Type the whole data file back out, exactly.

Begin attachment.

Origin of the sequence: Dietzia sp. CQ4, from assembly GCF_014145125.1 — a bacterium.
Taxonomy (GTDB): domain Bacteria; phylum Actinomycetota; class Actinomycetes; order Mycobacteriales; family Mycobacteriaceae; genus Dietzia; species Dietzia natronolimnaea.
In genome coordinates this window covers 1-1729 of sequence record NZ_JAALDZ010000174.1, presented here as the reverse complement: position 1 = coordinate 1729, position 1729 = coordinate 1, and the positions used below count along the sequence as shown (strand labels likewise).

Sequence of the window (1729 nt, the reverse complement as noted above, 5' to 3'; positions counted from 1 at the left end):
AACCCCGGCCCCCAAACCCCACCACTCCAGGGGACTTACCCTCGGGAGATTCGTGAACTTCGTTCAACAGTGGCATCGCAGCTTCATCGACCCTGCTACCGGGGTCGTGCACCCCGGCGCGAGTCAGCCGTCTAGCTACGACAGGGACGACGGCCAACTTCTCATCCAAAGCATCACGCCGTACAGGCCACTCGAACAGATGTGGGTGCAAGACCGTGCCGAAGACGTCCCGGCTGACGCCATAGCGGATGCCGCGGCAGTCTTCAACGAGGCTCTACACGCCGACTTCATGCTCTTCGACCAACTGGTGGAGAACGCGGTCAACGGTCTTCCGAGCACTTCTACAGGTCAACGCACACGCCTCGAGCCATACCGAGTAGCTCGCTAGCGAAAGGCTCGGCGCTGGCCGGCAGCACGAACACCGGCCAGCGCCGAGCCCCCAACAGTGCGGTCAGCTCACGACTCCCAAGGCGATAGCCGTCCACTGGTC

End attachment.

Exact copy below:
Origin of the sequence: Dietzia sp. CQ4, from assembly GCF_014145125.1 — a bacterium.
Taxonomy (GTDB): domain Bacteria; phylum Actinomycetota; class Actinomycetes; order Mycobacteriales; family Mycobacteriaceae; genus Dietzia; species Dietzia natronolimnaea.
In genome coordinates this window covers 1-1729 of sequence record NZ_JAALDZ010000174.1, presented here as the reverse complement: position 1 = coordinate 1729, position 1729 = coordinate 1, and the positions used below count along the sequence as shown (strand labels likewise).

Sequence of the window (1729 nt, the reverse complement as noted above, 5' to 3'; positions counted from 1 at the left end):
AACCCCGGCCCCCAAACCCCACCACTCCAGGGGACTTACCCTCGGGAGATTCGTGAACTTCGTTCAACAGTGGCATCGCAGCTTCATCGACCCTGCTACCGGGGTCGTGCACCCCGGCGCGAGTCAGCCGTCTAGCTACGACAGGGACGACGGCCAACTTCTCATCCAAAGCATCACGCCGTACAGGCCACTCGAACAGATGTGGGTGCAAGACCGTGCCGAAGACGTCCCGGCTGACGCCATAGCGGATGCCGCGGCAGTCTTCAACGAGGCTCTACACGCCGACTTCATGCTCTTCGACCAACTGGTGGAGAACGCGGTCAACGGTCTTCCGAGCACTTCTACAGGTCAACGCACACGCCTCGAGCCATACCGAGTAGCTCGCTAGCGAAAGGCTCGGCGCTGGCCGGCAGCACGAACACCGGCCAGCGCCGAGCCCCCAACAGTGCGGTCAGCTCACGACTCCCAAGGCGATAGCCGTCCACTGGTC